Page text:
Rephrasing Statements Positively

Rephrasing statements positively has worked a treat in our house.

Rephrasing Statements Positively

Rephrasing statements positively is about working with a child to achieve the desired outcomes. This often eliminates stress for children & parents.

I've often found that there are plenty of opportunities in life to say 'no' to my children each day. Does this sound familiar in your home?

    "No, you cannot have ice-cream because you haven't eaten your vegetables."

    "No, you cannot go outside to play because you haven't put your toys away."

    "No, we can't read this story. It's time for bed."

I've been trying to rephrase these negative statements into positive phrases. This doesn't mean I'm giving my children every wish/demand their heart's desire. That, I'm sure, would end in tears (both theirs and mine!). It's about rephrasing things positively, wherever possible.

For example,

    "Yes, you can have ice-cream after you've finished your vegetables."

    "Yes, you may go outside and play as soon as you've picked up your toys."

    "Yes, we will read this story as soon as you wake up in the morning."

When I've used the yes-you-may-after-statements, I've found my children respond more positively.

True, we all need to understand that we can't do what we want when we want to. There are definitely times when what we want is not in our best interests and the answer is 'no' regardless.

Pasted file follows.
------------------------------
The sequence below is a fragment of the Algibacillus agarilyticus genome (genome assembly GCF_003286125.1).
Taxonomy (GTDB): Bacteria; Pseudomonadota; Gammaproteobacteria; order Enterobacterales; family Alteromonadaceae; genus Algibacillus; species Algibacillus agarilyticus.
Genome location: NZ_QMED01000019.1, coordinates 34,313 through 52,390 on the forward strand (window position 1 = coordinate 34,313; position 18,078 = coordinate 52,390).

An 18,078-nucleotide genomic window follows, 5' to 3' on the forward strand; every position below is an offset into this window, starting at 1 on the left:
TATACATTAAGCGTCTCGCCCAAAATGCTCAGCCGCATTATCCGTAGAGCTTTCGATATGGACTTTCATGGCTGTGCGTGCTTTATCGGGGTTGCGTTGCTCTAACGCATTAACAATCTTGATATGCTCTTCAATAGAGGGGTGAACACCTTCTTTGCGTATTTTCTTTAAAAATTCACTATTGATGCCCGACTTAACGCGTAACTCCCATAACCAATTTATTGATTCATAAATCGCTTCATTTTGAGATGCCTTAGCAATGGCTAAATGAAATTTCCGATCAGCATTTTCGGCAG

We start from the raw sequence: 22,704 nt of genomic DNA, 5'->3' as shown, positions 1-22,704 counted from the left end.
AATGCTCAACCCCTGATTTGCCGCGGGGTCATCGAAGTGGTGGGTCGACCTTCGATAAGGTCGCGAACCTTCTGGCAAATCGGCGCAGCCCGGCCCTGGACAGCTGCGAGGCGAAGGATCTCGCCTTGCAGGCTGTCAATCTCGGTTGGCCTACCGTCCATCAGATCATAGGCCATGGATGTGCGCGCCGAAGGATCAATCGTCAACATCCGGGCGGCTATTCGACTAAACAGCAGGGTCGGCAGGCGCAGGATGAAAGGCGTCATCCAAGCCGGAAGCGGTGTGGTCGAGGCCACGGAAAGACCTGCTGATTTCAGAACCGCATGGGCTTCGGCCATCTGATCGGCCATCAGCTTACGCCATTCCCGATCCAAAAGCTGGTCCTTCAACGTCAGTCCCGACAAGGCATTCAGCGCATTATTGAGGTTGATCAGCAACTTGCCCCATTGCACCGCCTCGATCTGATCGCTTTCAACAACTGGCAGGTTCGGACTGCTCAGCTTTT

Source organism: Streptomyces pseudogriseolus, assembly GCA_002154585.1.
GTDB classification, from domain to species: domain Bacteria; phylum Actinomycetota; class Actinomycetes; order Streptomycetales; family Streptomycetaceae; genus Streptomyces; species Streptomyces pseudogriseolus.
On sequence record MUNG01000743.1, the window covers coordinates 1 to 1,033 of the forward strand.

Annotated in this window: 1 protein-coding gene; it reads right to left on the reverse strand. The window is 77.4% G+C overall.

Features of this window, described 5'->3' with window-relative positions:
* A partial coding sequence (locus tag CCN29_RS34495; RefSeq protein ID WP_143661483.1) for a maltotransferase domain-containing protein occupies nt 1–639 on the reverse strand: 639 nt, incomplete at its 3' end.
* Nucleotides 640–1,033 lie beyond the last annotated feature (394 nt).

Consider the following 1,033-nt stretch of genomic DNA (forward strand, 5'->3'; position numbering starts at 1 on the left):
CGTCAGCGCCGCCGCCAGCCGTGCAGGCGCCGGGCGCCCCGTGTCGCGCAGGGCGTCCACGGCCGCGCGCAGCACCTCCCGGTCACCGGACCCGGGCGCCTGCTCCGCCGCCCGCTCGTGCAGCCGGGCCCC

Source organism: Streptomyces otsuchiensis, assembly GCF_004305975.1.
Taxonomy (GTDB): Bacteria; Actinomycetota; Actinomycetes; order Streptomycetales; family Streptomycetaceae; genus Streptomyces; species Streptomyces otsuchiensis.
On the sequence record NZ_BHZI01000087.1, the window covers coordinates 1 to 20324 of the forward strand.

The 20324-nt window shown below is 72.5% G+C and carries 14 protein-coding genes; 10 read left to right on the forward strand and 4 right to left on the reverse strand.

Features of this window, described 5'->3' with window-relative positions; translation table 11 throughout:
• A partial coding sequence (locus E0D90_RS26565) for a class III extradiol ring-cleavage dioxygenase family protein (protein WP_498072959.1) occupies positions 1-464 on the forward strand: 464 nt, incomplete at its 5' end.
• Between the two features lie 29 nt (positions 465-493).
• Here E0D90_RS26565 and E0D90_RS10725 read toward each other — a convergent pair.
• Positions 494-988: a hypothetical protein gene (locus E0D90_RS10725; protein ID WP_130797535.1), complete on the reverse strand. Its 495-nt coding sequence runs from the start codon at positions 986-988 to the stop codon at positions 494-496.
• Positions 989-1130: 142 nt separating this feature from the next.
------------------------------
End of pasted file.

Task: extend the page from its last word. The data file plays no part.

However, it's so easy to fill the day with 'no, no, no...' when the same results (without the negative emotional outbursts) can be achieved in a positive way in which everyone is feeling more uplifted and empowered.

One of the reasons I love using these statements is that they take the argument out of the situations. The responsibility for something occurring is placed back on the child. Children are empowered and responsible for whether or not something they want happens.

When children know they can do something, they're more inclined to fulfil the 'conditions' in order to do/obtain what they want. At least, that's what I've found.

Do you agree? I'd love to hear your thoughts and experiences.

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